Cinema/Chicago, the organization that heads up the Chicago International Film Festival, paid tribute to Jane Fonda Saturday night. The two-time Academy Award winner received the festival’s Gold Hugo Career Achievement Award for her contribution to film and television.

Before receiving the award, Fonda talked with Richard Roeper, film critic for the Chicago Sun-Times, about her career.

The interview meandered through Fonda’s film history, hitting highlights like “Barefoot in the Park,” “Klute,” which landed her her first Academy Award and “Coming Home,” a film about the consequences of the Vietnam War that garnered her an Academy Award for best actress.

Kayla Sullers, 17, a CineYouth young filmmaker from South Shore, poses for photos with Jane Fonda Saturday night. | Max Herman/For the Sun-Times

Though “Klute” and “Coming Home” won awards, Fonda said the role that stuck with her most was the character of Chelsea Wayne in “On Golden Pond.”

Fonda got the chance to act opposite her father, Henry Fonda, and Katharine Hepburn, who helped her during a scene even though the two had a difficult relationship.

“When it came time to shoot [my main scene] I was as dry as a tent and I didn’t know what to do,” Fonda said of the scene where she tries to repair her relationship with her father.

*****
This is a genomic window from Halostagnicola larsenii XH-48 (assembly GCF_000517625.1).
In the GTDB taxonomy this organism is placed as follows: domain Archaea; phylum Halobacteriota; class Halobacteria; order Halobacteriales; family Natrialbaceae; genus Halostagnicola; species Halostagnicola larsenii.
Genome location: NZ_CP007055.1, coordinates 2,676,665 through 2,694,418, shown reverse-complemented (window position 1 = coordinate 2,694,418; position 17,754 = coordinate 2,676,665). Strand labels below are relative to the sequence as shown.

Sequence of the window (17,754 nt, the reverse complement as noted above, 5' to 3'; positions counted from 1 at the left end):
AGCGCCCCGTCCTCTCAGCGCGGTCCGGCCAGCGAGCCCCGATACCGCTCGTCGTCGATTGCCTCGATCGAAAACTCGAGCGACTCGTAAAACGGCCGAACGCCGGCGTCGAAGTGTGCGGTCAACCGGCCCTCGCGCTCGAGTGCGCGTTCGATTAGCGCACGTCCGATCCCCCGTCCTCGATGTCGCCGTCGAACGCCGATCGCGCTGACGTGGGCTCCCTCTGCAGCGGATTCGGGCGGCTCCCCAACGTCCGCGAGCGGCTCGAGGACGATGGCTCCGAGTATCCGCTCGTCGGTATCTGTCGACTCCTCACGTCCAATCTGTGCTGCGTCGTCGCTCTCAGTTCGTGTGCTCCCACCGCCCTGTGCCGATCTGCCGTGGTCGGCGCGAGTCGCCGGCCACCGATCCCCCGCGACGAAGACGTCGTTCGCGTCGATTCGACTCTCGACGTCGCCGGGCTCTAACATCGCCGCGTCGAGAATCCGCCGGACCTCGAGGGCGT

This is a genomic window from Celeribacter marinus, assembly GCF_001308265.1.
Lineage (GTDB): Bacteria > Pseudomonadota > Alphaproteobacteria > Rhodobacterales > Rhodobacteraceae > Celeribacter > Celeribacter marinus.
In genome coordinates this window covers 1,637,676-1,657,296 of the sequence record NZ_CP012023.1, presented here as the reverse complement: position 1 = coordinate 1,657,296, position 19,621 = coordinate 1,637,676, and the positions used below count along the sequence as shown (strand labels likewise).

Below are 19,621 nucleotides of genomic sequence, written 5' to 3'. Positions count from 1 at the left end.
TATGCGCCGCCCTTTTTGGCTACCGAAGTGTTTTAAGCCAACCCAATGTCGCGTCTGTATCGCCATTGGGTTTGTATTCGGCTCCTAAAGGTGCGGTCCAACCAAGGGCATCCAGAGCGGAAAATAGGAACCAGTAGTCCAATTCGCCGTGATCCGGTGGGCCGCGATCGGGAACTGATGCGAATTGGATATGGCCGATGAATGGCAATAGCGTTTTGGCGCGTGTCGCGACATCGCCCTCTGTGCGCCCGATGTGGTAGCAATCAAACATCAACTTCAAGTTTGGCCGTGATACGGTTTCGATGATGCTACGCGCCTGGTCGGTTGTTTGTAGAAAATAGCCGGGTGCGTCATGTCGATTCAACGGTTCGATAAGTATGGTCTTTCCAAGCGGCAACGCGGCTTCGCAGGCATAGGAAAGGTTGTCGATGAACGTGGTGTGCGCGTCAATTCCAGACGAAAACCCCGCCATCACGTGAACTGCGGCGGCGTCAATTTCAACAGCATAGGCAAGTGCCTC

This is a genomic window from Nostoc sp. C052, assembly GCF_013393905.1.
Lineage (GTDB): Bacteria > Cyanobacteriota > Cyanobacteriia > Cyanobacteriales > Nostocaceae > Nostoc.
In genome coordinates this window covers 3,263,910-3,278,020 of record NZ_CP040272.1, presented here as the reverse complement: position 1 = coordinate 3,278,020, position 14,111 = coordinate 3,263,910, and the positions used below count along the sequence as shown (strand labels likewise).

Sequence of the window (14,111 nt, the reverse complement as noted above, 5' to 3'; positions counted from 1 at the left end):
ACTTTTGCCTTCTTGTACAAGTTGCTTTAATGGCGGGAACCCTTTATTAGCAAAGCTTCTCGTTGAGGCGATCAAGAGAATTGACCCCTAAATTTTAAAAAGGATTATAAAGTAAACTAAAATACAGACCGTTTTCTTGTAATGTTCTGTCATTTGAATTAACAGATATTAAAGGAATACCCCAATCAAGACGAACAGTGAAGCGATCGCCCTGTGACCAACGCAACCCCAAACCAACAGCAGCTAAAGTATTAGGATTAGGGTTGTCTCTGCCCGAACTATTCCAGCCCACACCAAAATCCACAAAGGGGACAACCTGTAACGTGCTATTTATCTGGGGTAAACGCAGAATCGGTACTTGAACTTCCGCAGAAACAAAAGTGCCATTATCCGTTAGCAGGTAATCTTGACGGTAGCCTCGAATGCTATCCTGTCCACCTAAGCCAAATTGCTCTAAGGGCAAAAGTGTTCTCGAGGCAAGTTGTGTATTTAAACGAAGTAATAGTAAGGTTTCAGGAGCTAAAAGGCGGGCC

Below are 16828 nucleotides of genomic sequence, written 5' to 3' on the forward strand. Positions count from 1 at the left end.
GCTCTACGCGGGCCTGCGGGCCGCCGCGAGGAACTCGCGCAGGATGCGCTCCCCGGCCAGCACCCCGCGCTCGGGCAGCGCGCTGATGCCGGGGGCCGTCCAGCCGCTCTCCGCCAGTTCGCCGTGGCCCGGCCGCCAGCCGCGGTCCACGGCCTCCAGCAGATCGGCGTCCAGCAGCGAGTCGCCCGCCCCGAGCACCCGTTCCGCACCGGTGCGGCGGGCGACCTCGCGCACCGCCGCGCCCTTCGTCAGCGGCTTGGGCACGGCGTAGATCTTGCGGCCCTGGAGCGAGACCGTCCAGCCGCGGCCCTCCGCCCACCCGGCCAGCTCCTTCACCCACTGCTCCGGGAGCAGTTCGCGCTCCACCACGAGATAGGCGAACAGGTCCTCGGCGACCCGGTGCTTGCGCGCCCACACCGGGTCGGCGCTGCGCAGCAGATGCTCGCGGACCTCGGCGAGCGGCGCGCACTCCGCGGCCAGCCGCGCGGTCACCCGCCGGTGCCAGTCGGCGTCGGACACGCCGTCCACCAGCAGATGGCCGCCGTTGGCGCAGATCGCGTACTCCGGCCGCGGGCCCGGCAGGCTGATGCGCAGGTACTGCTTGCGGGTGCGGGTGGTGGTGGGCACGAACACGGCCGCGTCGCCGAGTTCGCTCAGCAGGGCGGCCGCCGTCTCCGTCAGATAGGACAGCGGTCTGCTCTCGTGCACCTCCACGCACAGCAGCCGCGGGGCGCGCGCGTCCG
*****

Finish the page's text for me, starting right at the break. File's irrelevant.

“I turned my back to the camera and I looked up and, crouching in the bushes, [Hepburn] leaned forward and said ‘you can do it.'”

Fonda’s friends and costars, including Robert DeNiro, Robert Redford, Lily Tomlin and Geraldine Chaplin, sent their congratulations for her award and heaped praise on her acting career.

The actress’ roles in TV were also mentioned. Her roles as Leona Lansing on “The Newsroom” and Grace Hanson on “Grace and Frankie” are two of her more recent roles.

Of her role in “Grace and Frankie,” Fonda said that she was happy to be doing it.

“For a long time I’ve wanted to give a face to older women and show we’re not the stereotypes people think we are,” she said.

Her role as Judy Bernly in “Nine to Five” had interesting things to say about the workplace in the 1980s, Roeper said.

The movie was initially supposed to be a dark comedy, but turned into a comedy once Lily Tomlin was added. Fonda also said the movie was unusual because the song Dolly Parton, who also starred in the film, wrote for it, became “the anthem for a movement.

“It had a big effect on what working women in offices were doing around the country,” she said.

Though the night was a look back, Fonda is looking forward. She’ll be in another movie with Robert Redford, called “Our Souls At Night,” that’s set to premiere in fall at the Venice Film Festival. She’s also starting work on a movie called “The Book Club” on Monday.

Jane Fonda speaks with Richard Roeper as part of a tribute to the actress. | Max Herman/For the Sun-Times

Fonda tries to pay it forward by educating younger actors but feels it’s difficult because she still feels like a newbie, she said, since she left show-business for 15 years and returned at the age of 65.

When asked what roles lingered with her she said “On Golden Pond” and her role as Gertie Nevels in a show called “The Dollmaker.”

When asked how she’d like to be remembered, she smiled.

“I’m too young to be able to answer that,” Fonda said to applause.